# How to parametrize a function such that it approaches $f(0)=0$ and $f(1)=1$ with different speed

I need a function (polynome) that values $0$ at $0$ and $1$ at $1$ and has these values as local maxima and minima. So far so easy the straight solution is:

$$f(x) = -x^4+2x^2$$

Now I want to parametrize the slope increase with which the function approaches $0$ and $1$ respectively (the pointedness or flatness of the maxima and minima). I further want the pointedness identical for $0$ and $1$. How can this be done?

Edit to make the purpose clearer:

I want a non linear function which is almost linear around 0.5 but then approaches 1(0) faster as x tends towards 1(0) respectively. The behavior should be the same for both edge cases.

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How do you measure the "pointedness"? Without knowing this, there's no way to make it the same at two places. – Gerry Myerson Dec 20 '12 at 4:48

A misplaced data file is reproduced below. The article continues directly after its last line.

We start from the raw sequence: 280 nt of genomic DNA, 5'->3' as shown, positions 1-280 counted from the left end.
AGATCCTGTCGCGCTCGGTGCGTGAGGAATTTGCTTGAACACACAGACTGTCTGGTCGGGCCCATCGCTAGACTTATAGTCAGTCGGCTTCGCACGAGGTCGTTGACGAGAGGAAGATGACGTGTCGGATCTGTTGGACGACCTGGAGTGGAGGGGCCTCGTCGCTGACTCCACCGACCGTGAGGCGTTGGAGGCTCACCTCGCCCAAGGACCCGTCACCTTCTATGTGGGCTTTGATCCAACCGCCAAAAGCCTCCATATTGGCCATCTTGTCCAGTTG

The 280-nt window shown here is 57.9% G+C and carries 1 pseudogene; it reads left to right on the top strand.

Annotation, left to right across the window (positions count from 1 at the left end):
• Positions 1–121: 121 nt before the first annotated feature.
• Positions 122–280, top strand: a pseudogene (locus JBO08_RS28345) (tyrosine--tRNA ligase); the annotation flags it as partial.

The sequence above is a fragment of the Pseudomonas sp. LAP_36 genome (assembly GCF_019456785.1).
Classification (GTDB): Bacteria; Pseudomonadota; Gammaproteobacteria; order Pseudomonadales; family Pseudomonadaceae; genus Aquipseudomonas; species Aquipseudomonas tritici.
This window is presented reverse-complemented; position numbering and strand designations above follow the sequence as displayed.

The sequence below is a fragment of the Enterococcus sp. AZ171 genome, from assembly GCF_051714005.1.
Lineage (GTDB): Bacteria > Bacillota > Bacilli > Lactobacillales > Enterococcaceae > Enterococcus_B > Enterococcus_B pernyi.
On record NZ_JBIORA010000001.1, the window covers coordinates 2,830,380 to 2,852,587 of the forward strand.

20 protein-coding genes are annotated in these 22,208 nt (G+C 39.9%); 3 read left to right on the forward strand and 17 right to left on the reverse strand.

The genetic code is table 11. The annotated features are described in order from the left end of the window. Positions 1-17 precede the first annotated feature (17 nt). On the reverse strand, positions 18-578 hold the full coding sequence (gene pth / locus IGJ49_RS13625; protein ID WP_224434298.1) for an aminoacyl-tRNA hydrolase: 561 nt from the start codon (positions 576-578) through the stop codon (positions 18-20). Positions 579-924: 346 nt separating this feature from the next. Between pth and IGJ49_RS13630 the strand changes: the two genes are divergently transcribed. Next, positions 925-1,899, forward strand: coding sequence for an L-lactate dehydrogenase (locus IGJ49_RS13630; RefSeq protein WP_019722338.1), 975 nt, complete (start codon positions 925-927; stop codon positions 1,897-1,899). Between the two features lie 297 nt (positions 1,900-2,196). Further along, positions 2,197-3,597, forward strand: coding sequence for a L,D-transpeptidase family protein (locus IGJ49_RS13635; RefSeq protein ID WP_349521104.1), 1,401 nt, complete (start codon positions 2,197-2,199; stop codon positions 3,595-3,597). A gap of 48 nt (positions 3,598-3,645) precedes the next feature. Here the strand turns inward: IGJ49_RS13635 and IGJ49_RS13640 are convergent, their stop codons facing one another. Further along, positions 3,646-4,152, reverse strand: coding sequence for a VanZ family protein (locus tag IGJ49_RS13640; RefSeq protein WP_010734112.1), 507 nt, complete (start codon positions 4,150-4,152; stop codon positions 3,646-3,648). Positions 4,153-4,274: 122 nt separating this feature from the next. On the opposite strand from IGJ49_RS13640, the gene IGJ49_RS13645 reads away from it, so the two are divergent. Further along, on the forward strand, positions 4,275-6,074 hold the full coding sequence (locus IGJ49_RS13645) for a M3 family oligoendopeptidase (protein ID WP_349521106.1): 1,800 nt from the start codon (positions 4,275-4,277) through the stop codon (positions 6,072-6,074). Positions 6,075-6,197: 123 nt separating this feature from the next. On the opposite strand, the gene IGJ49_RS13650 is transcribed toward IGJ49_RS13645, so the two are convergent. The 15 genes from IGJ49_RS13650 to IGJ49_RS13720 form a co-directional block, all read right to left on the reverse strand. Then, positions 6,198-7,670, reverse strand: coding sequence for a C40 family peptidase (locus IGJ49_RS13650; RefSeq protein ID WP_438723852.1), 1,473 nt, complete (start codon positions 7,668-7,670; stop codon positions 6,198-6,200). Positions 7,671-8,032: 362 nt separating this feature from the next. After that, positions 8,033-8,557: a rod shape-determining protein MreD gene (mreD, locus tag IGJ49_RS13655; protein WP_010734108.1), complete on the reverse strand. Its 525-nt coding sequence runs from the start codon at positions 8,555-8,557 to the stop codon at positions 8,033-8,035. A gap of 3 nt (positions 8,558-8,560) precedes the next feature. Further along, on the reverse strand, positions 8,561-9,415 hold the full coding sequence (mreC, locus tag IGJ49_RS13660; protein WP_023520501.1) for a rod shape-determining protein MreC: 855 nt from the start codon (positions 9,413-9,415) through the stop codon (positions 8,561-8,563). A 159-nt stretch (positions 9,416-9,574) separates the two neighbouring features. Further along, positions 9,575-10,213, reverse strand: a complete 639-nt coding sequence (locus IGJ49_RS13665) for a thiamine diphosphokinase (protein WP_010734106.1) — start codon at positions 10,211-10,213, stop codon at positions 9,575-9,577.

@Gerry: My suspicion (and it is only a suspicion), is that it means the multiplicity of the zeros of $f'(x)$ at $x=0,1$ are the same. – Cameron Buie Dec 20 '12 at 4:54
@CameronBuie: That sounds promising. So I just need to parametrize $$f′(x)$$ and then take the integral and I should have my function – Martin Dec 20 '12 at 12:04
@GerryMyerson: Like Cameron said. I don't need any exact measure only "more" or "less" pointed. – Martin Dec 20 '12 at 12:05
Maybe you could just sketch what you want freehand, pointing out the characteristics of interest. I am not sure what you mean by linear around 0.5-should it be straight, which is what linear means to me, or should the slope be small, which seems more in the spirit of the rest of the question? Ignoring the local max/min for a minute, is $f(x)=\frac 12+4(x-\frac 12)^3$ something like what you want? – Ross Millikan Dec 20 '12 at 14:35